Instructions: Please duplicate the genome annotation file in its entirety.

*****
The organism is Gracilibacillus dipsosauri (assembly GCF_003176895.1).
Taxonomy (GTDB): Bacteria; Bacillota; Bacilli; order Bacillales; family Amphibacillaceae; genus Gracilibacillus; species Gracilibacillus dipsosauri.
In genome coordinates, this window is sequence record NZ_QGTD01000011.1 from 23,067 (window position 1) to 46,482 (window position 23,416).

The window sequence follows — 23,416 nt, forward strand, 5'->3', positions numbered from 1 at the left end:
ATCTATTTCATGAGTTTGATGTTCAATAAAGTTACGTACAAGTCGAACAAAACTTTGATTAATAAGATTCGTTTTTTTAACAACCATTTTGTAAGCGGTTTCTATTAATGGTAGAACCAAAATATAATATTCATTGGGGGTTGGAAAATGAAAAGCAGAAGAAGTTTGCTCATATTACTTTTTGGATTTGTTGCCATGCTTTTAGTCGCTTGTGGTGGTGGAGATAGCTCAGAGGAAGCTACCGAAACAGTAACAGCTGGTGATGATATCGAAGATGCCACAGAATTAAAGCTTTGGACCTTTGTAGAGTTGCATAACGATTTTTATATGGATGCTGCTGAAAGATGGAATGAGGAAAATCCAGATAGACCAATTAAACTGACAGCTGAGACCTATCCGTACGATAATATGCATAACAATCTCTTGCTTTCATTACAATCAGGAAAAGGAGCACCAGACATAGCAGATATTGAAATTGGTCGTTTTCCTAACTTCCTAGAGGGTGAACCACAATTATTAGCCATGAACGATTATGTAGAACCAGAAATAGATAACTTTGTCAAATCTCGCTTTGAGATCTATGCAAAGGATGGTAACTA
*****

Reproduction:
The organism is Gracilibacillus dipsosauri (assembly GCF_003176895.1).
Taxonomy (GTDB): Bacteria; Bacillota; Bacilli; order Bacillales; family Amphibacillaceae; genus Gracilibacillus; species Gracilibacillus dipsosauri.
In genome coordinates, this window is sequence record NZ_QGTD01000011.1 from 23,067 (window position 1) to 46,482 (window position 23,416).

The window sequence follows — 23,416 nt, forward strand, 5'->3', positions numbered from 1 at the left end:
ATCTATTTCATGAGTTTGATGTTCAATAAAGTTACGTACAAGTCGAACAAAACTTTGATTAATAAGATTCGTTTTTTTAACAACCATTTTGTAAGCGGTTTCTATTAATGGTAGAACCAAAATATAATATTCATTGGGGGTTGGAAAATGAAAAGCAGAAGAAGTTTGCTCATATTACTTTTTGGATTTGTTGCCATGCTTTTAGTCGCTTGTGGTGGTGGAGATAGCTCAGAGGAAGCTACCGAAACAGTAACAGCTGGTGATGATATCGAAGATGCCACAGAATTAAAGCTTTGGACCTTTGTAGAGTTGCATAACGATTTTTATATGGATGCTGCTGAAAGATGGAATGAGGAAAATCCAGATAGACCAATTAAACTGACAGCTGAGACCTATCCGTACGATAATATGCATAACAATCTCTTGCTTTCATTACAATCAGGAAAAGGAGCACCAGACATAGCAGATATTGAAATTGGTCGTTTTCCTAACTTCCTAGAGGGTGAACCACAATTATTAGCCATGAACGATTATGTAGAACCAGAAATAGATAACTTTGTCAAATCTCGCTTTGAGATCTATGCAAAGGATGGTAACTA